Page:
It was a country pub on a Monday. Derelict streets and one customer inside. Half a pint in front of him, a haze of lost years behind. There was a smell of absence, unused stools and dead promise. Barely dried ink from a bad deal off the boom. There was racing on the telly, a 32 Inch hangover from the days of easy credit. It had the bored look of a woman that shoulda made it big, but now it’s too late and she’s stuck here and bitter about it. The barman was like someone you’d call Joe. A sound type with a striped shirt and grade two hair, three days of stubble and probably a few hundred thousand debt. I got to the shiny counter and said I was here to collect a painting. He squinted then, gave the impression that cogs were turning, but it would help if I volunteered some more facts. The customer’s mouth kinda hung down, two bottom teeth left, Heineken on the chin, dirty raincoat on the stool behind him, the pint looking terrified on the counter. I told Joe that I was publishing a book, and the artist said I could use one of her paintings for the cover, but it was hung in a pub that used to be a restaurant, and I’d need to go and collect it. He nodded wisely, like this was a good idea, then seemed to realise it was here I was talking about. He said to follow him out back and I did. Past Tayto and kegs and dusty dark tablecloths with unlit candles. The walls were dark, and the window didn’t gave much light that wasn’t drowned out by rain. I could just about see the stripes on Joe’s shirt as he reached the wall and stared at what we were here to find. Twas like finding a diamond in a coal mine, or a gold nugget in a cave. I took it down with care and Joe scratched his head and looked at it and asked: ‘Is that it?’
And he walked back to the bar. I followed him out, awkwardly trying not to hit corners and grooves or walls with the frame. The telly in the corner let us know that the race was underway. Horses belting down the track towards some invisible line in another country. The customer had a name like Patsy. There was a good shlug gone out of the pint. He stared at the painting like he was supposed to feel something, but there was nothing there, and he felt bad about it. He took a drink and got more on the counter than in his mouth. I needed to send and e-mail to the publishers to tell them I got the image for the cover so I asked Joe: ‘Do you have any WiFi here?’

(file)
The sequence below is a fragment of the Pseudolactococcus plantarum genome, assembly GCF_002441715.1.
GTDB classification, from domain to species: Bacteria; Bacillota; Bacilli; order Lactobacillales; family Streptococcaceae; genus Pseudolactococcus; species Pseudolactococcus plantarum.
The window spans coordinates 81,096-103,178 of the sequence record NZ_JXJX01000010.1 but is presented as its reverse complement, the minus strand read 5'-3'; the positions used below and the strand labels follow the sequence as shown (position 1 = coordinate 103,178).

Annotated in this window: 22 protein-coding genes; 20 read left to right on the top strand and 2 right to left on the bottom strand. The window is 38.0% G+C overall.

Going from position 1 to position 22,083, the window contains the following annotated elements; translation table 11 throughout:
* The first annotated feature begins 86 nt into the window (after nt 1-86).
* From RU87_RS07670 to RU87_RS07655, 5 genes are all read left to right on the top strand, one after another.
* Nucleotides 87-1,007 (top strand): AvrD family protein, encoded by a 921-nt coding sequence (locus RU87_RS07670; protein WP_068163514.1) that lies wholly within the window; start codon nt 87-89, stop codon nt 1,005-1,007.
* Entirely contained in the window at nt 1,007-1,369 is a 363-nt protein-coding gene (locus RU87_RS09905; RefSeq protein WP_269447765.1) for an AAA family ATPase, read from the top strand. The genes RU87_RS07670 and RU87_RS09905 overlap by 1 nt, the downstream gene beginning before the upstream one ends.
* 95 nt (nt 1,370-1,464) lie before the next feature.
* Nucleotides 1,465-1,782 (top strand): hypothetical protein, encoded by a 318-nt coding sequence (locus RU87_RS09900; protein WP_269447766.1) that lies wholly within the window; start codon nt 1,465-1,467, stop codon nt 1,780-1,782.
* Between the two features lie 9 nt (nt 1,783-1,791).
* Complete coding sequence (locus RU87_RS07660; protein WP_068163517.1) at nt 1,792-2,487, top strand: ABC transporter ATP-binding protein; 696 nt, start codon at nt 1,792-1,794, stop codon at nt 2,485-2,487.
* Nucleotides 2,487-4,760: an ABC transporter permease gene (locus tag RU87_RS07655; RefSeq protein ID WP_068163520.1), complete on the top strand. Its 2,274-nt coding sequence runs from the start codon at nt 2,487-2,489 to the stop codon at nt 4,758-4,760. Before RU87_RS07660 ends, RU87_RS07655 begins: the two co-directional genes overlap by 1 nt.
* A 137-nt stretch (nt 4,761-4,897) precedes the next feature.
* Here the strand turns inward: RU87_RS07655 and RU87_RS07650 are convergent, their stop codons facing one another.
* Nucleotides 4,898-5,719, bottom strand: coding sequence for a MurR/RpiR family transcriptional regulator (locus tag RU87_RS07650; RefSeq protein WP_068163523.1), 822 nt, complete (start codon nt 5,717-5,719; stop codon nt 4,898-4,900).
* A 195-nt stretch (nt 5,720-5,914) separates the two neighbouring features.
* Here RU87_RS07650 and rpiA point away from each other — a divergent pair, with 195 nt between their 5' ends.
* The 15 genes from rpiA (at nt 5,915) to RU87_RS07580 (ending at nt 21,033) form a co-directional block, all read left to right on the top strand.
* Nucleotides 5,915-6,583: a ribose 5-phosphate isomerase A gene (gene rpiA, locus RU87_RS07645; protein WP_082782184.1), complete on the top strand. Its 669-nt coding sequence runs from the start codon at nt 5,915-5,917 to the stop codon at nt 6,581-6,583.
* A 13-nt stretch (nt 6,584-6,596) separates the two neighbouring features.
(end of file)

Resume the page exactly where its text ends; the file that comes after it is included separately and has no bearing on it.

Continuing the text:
And he said: ‘Wifi?! We’re lucky to have phones.’
Patsy gave a wave. A sort of sympathetic effort that tried to convey something, but fell short, like he knew all there was to know about all there was to know about everything, but just couldn’t quantify it, so he gave up and let his tongue fall through the space between his teeth and stared at his pint. Joe folded his arms and got fixated on the race and I left.
Fisherman’s Blues is the hilarious new novel from Mick Donnellan.Dark and audacious, written in a distinct West of Ireland vernacular, it covers a myriad of genres from Crime Noir to comedy and an odd bit of religion. Fresh in its language, vivid in its descriptions, the book sings with the signature style of all Donnellan’s previous work, and a bit more. Delving into the lives of drinkers, lovers, thieves and scam artists, the story weaves a web of intrigue and curiosity that ends with an unforgettable bang. Not without its poignant moments, the plot hinges on the chaotic consequences of three unlikely comrade’s attempts to save their lost relationships, while unintentionally ruining the plans of a rising criminal’s efforts to take over the city. The question is: Can they succeed? And if they don’t, what then? And where have the women really gone?